Paleontology has also benefitted from Mark’s career as a professional writer. He has been the editor of the MAPS Digest, the publication of the Mid-America Paleontology Society, since 2005, and has written a number of papers for that journal as well. For the last few years, he has been working on a book about the amber of the Dominican Republic, which was commissioned by that country. As Mark has gotten to know the local people who earn their living by collecting amber fossils, has visited the collecting sites many times, and has seen most of the spectacular fossils found there in recent years, the book promises to be exciting and engaging.
From little kids to major museums, Mark has always been generous to everyone with his knowledge and specimens. Even with his incredibly full schedule in the music promotion and performance business, Mark always found time to help identify fossils in a collection, to bring together donors and museums, to conduct appraisals, and to just share his excitement about fossils. For example, he helped the Weis Earth Science Museum gather specimens for exhibits when it opened ten years ago, from his own collection and by calling in favors from fellow fossil enthusiasts.
Mark clearly embodies both objectives of the Nelson Award, having made outstanding contributions to earth science in Wisconsin and as a Wisconsinite who has made outstanding contributions to the earth sciences in general. A little of Katherine Nelson’s inspiration must have rubbed off on him back in his student days.
*Sadly, this award was presented posthumously, as Mark passed away on May 14, 2012, at age 65, while recuperating from heart surgery.
2010 Nelson Award: Gene and Sally LaBerge
Gene LaBerge and Sally LaBerge have been named the 2010 recipient of the Katherine G. Nelson Award, presented by the Weis Earth Science Museum, Menasha, Wisconsin. The award honors those who have made outstanding contributions to earth science in Wisconsin or Wisconsinites who have made outstanding contributions to earth science in general.
Dr. Gene and Sally LaBerge have devoted themselves to deciphering the ancient geology of Wisconsin and sharing their knowledge and love for rocks, minerals and fossils with generations of students of all ages.
Fatefully, they both were born on the untamed Precambrian terrane of northern Wisconsin, Gene in Ladysmith and Sally in Niagara. Gene received his introduction to Precambrian geology on a summer job for U.S. Steel in 1957. After identifying what he recalls as “several billion pebbles” during the summer of 1958, Gene recognized that Wisconsin Precambrian geology was more than a “green blob” on the map.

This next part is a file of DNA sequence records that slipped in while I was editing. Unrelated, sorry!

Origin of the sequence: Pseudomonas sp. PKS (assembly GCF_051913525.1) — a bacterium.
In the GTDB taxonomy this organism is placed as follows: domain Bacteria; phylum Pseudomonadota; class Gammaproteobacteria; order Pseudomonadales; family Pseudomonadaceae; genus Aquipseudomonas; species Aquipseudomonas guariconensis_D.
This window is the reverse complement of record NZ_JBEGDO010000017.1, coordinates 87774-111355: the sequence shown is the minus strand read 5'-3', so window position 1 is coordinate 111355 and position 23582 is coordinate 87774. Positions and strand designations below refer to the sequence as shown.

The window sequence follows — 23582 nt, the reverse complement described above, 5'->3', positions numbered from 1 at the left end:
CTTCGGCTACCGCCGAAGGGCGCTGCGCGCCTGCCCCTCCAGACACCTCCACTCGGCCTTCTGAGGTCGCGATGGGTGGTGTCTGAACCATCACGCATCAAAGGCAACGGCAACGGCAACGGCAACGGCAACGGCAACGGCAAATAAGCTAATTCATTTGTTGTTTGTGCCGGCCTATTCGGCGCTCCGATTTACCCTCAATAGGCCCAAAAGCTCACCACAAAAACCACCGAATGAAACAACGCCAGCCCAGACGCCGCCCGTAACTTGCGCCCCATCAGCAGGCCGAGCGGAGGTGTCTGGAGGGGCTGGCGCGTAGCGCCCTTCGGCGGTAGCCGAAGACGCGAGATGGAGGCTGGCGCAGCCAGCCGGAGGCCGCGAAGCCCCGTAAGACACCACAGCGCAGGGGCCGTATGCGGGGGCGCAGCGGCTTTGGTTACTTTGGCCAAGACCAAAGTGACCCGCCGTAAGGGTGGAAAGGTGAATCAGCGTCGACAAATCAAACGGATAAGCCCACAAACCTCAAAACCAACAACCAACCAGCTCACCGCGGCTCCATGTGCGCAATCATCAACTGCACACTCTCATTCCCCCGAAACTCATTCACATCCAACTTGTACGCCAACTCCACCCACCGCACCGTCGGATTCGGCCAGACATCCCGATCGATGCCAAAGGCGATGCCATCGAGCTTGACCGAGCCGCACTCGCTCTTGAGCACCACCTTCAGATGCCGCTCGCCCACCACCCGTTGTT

Gene and Sally both received their graduate degrees from the University of Wisconsin. In 1965, both Sally and Gene were hired at the newly established geology department at the University of Wisconsin Oshkosh. Given the mandate to build a department, Gene taught physical geology, mineralogy, lithology, optical and X-ray mineralogy, petrology, mineral deposits, and geology of Wisconsin, and Sally taught physical and historical geology labs, glacial geology and field methods. Over the next 33 years, Gene proved to be an exemplary educator, introducing students to field geology and inspiring numerous students to pursue careers as geologists.
As early as 1968, Gene’s work was attracting attention as demonstrated by the Tri-State Geological Field Trip that he and Len Weis organized to the greenstone belt of the Wausau area, which was attended by more than 600 people! Gene has spent more than fifty years conducting fieldwork on the Precambrian geology of Wisconsin and Michigan, with the U.S. Geological Survey and the Wisconsin Geological and Natural History Survey. During his career, Gene may have walked across more of Wisconsin—from Baraboo to Lake Superior—than anyone else. And he has the numerous publications to prove it.
Gene is no stranger to the award stage. Before his retirement in 1998, Gene received all of the teaching and research awards offered by UW Oshkosh—the only faculty member to have done so. In 1989, he received the Rosebush University Professor Award, the highest award that UW Oshkosh presents for teaching excellence, outstanding research and service. In 1995, he received the Goldich Medal from the Institute on Lake Superior Geology, which is awarded “to a geologist whose name is associated with a substantial interest in, or a major contribution to, the geology of the Lake Superior region”. His book Geology of the Lake Superior Region is in its fifth printing. In 1999, he and his co-authors won the Best Paper Award from Mineralogical Record for their Flambeau Mine article. In 2004, Gene received the Charles A. Salotti Earth Science Education Award from the Seaman Mineral Museum Society at Michigan Technological University. It was noted that Gene “dedicated his life to the advancement of mineralogy and the geosciences through education, and in so doing has inspired many others to pursue careers in those fields.”